Polymer based microlens by thermal reflow technique
Date of Issue2008
School of Mechanical and Aerospace Engineering
Application of photonics is lagging behind IC because of two main drawbacks: size and manufacturing (particularly assembly) difficulties. MEMS technology allows to shrink the size of bulky optical components and to process optical components in batch with precise location, opening new opportunities for application. However, the traditional materials used for MEMS fabrication (Si and derived compounds) can not provide high quality optical components. I think that much better results could be obtained by using polymers which have already proved successful in terms of optical property and ease of fabrication. One such fabrication technique to make microlens using polymer is thermal reflow. The technique was first described by Popovic et a1 in 1988. It uses standard photolithographic process to create photoresist cylinders of desired dimension (based on the required focal length). These cylinders are then reflowed (melted) at an optimum temperature and time; such that the surface tension then pulls these cylinders into a hemispherical shape. The simplicity of the process and potential for large scale replication has attracted a lot of attention by various sectors of industry and research. However, a detailed study to precisely relate optical parameters (focal length, spherical aberration) with simple process parameters (dimension, temperature, reflow media, substrate, etc) is vital to get the desired profile of microlenses.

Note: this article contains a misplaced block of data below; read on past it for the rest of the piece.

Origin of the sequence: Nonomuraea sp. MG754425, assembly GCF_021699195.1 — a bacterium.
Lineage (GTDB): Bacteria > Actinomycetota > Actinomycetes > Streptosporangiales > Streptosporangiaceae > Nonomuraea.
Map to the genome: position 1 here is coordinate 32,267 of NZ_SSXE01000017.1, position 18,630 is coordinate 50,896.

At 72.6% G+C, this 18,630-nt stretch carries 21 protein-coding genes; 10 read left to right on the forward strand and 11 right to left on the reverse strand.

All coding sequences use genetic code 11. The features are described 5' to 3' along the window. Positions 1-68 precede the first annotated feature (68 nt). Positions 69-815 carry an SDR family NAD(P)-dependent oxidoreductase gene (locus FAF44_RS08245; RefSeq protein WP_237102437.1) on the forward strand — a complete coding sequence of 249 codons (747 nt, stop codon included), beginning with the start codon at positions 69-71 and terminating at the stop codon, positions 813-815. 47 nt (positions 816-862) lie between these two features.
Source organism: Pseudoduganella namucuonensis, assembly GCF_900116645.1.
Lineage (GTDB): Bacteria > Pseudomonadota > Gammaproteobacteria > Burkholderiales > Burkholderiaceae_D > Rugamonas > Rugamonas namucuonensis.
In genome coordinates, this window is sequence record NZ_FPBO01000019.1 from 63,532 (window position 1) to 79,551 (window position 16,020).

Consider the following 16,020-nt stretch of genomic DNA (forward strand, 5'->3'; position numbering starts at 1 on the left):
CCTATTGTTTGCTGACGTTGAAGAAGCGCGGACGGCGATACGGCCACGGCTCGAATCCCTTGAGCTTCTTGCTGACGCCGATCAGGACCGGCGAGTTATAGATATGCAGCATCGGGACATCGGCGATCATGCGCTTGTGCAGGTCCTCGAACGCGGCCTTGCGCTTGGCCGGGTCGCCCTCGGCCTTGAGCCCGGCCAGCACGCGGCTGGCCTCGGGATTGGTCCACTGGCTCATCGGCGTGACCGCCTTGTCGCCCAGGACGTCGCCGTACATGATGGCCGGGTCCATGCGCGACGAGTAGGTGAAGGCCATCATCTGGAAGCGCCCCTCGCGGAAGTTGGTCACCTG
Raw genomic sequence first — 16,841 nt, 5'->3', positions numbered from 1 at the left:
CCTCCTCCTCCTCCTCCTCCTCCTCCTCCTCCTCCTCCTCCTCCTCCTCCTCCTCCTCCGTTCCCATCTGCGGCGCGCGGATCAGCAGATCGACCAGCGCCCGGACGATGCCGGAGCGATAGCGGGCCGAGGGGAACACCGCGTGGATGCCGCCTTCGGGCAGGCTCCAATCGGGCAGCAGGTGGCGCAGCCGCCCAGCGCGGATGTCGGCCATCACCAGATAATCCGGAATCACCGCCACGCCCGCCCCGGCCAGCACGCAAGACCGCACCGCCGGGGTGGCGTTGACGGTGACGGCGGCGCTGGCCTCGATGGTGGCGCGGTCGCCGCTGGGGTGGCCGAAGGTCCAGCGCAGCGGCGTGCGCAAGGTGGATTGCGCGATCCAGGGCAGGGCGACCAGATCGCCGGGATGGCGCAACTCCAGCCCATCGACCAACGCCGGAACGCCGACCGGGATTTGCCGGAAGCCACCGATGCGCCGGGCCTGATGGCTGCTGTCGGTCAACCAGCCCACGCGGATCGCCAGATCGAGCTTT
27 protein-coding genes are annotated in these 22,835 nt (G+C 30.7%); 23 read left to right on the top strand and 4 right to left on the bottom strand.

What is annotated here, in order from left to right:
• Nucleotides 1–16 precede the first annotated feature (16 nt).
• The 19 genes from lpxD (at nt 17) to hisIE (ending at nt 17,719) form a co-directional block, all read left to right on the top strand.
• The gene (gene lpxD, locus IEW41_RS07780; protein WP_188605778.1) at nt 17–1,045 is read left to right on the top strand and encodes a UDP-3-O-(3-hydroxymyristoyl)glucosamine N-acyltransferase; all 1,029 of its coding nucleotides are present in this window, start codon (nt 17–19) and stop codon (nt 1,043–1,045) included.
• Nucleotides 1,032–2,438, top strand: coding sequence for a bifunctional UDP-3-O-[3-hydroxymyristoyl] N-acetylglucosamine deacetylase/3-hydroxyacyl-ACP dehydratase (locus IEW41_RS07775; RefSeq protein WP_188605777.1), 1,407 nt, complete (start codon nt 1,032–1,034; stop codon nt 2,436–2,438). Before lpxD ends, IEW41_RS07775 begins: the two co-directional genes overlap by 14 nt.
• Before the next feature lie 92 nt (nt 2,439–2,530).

DRNTU::Engineering::Mechanical engineering::Energy conservation